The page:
What I did with my very large, free pumpkin

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Last week, my neighbor gifted me with a very large pumpkin for Halloween. She helps another neighbor out with their garden, and as a reward, she occasionally get some of the produce. She had enough for her needs and so passed one on to me.

Pumpkins are an overlooked source of nutrition. Their characteristic colour indicates that they are a source of carotenoids, which are valuable allies in the fight against heart disease and cancer.

According to Medical News Today:

Consuming one cup of cooked, canned pumpkin would provide well over 100% of your daily needs for vitamin A, 20% of the daily value for vitamin C, 10% or more for vitamin E, riboflavin, potassium, copper and manganese at least 5% for thiamin, B-6, folate, pantothenic acid, niacin, iron, magnesium, and phosphorus.

Wow – that’s a lot of goodness in something we usually leave to rot after carving it and using it as a candleholder!

The inside of my pumpkin.

The inside of my pumpkin.

I started by attacking my pumpkin with a large knife and cutting it in half. Then I scraped out all the stringly stuff and seeds from the inside using the edge of a tablespoon.

 

 

 

 

Pumpkin seeds in all their slimy glory.

Pumpkin seeds in all their slimy glory.

I set aside the seeds for later.  I have plans for these little gems.

 

 

 

 

Ready for the oven.

Ready for the oven.

I placed the slices of pumpkin on a baking sheet covered with parchment paper, skin side up. I baked it at 350°F for about an hour. After it was baked, I set it aside to cool. Once cool, I removed the skin with a knife and put the baked “meat” in a bowl. I used my trusty immersion blender to turn it into pumpkin puree. Next, I packaged two cups at a time in freezer bags. Most of my recipes call for two cups and 2 cups is approximately equivalent to a can of pumpkin.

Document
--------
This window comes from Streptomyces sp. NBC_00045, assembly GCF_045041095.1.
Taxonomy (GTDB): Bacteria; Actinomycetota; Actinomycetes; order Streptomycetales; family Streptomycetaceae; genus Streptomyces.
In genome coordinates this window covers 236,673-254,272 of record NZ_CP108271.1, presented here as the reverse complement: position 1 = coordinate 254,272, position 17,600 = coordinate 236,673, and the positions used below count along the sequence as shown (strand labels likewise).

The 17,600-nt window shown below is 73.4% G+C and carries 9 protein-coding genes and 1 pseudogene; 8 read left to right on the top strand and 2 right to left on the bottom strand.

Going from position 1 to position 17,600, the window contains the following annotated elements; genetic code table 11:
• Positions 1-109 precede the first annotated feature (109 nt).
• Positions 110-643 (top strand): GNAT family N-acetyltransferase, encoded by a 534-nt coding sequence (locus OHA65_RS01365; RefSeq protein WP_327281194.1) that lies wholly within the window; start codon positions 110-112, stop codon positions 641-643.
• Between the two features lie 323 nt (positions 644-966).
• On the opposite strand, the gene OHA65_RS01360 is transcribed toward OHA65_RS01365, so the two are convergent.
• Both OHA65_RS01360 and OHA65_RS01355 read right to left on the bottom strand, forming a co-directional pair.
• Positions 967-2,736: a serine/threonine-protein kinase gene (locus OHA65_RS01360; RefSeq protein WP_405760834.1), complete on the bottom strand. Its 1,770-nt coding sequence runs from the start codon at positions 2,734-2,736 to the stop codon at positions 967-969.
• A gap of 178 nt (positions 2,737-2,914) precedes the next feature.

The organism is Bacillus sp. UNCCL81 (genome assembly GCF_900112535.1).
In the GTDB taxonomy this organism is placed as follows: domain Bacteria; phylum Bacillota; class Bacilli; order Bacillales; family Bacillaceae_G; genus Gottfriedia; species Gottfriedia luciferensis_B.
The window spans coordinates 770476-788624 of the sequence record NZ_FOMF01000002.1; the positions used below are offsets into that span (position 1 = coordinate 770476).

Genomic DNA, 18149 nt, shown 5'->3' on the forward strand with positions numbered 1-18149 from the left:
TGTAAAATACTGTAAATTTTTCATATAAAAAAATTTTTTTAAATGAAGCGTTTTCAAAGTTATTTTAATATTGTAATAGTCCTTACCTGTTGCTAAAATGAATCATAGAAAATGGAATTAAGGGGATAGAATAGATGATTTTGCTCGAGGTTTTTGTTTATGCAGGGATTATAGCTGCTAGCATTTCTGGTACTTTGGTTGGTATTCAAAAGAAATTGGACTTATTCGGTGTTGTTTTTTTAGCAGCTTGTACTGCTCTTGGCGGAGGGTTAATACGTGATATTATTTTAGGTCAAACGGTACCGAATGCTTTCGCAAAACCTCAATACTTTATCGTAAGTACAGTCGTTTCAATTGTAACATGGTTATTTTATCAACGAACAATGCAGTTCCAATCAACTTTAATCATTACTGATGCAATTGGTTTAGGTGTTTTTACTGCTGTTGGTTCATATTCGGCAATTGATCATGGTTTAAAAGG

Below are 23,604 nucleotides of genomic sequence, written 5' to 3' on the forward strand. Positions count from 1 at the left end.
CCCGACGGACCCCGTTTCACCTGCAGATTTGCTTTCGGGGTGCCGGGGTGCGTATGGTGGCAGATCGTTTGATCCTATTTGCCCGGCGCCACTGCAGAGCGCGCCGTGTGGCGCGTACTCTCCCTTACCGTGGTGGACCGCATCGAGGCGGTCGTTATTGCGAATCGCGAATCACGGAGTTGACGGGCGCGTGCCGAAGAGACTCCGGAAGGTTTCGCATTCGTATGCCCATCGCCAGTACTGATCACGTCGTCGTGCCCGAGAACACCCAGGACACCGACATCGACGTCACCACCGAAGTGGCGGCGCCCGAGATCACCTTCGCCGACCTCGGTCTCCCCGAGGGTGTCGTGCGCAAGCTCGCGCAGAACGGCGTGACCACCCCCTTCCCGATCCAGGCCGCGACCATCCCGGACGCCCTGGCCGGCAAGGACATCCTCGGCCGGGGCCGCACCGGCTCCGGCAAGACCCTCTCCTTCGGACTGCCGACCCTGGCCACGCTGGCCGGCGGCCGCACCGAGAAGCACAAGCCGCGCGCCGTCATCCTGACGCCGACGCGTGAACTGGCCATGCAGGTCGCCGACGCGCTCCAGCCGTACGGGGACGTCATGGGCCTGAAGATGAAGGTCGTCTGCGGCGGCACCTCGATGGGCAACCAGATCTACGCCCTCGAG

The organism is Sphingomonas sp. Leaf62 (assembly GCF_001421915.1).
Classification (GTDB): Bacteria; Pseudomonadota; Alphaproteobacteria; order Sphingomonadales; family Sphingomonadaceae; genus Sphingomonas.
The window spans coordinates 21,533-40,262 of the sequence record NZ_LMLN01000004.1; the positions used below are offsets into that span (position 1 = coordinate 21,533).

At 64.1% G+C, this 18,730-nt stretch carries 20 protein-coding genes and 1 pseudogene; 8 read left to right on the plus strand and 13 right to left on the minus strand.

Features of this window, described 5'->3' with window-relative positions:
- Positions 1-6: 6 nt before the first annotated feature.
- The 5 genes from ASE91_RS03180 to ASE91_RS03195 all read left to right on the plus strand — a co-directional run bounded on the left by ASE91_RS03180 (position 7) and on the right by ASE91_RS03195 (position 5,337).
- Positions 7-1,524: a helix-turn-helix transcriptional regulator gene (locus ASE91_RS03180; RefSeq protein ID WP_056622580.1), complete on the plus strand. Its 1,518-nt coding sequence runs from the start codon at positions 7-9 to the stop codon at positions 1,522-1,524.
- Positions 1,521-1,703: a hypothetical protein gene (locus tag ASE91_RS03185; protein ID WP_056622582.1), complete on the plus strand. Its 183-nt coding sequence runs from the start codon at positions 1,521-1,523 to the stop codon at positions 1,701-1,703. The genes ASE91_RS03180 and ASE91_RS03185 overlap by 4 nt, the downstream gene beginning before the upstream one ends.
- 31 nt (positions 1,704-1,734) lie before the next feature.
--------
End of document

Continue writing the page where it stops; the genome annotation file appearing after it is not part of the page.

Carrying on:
When I finished I had 18 cups of pumpkin puree for my freezer. This will form the basis of 9 different dishes. Now the hard part, deciding what to make with all this goodness!

This is my favorite recipe but without the nuts on top and about a cup of golden raisins added to the batter:

 

Cauliflower is on sale this week and I’m thinking this curry with pumpkin, chickpeas, and red lentils will make an appearance on our table:

Although this recipe for slow-cooker pumpkin coconut curry also looks good:

Maybe this pumpkin pie in a jar for dessert:

How about you? Do you have a favorite pumpkin recipe?


Further reading:

http://health.howstuffworks.com/wellness/food-nutrition/vitamin-supplements/what-are-carotenoids.htm

http://tiliabotanicals.com/linus-was-right-pumpkin-is-great/

http://www.whfoods.com/genpage.php?tname=foodspice&dbid=82

http://www.huffingtonpost.com/2014/09/04/pumpkin-health-benefits_n_1936919.html

http://www.medicalnewstoday.com/articles/279610.php

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5 thoughts on “What I did with my very large, free pumpkin

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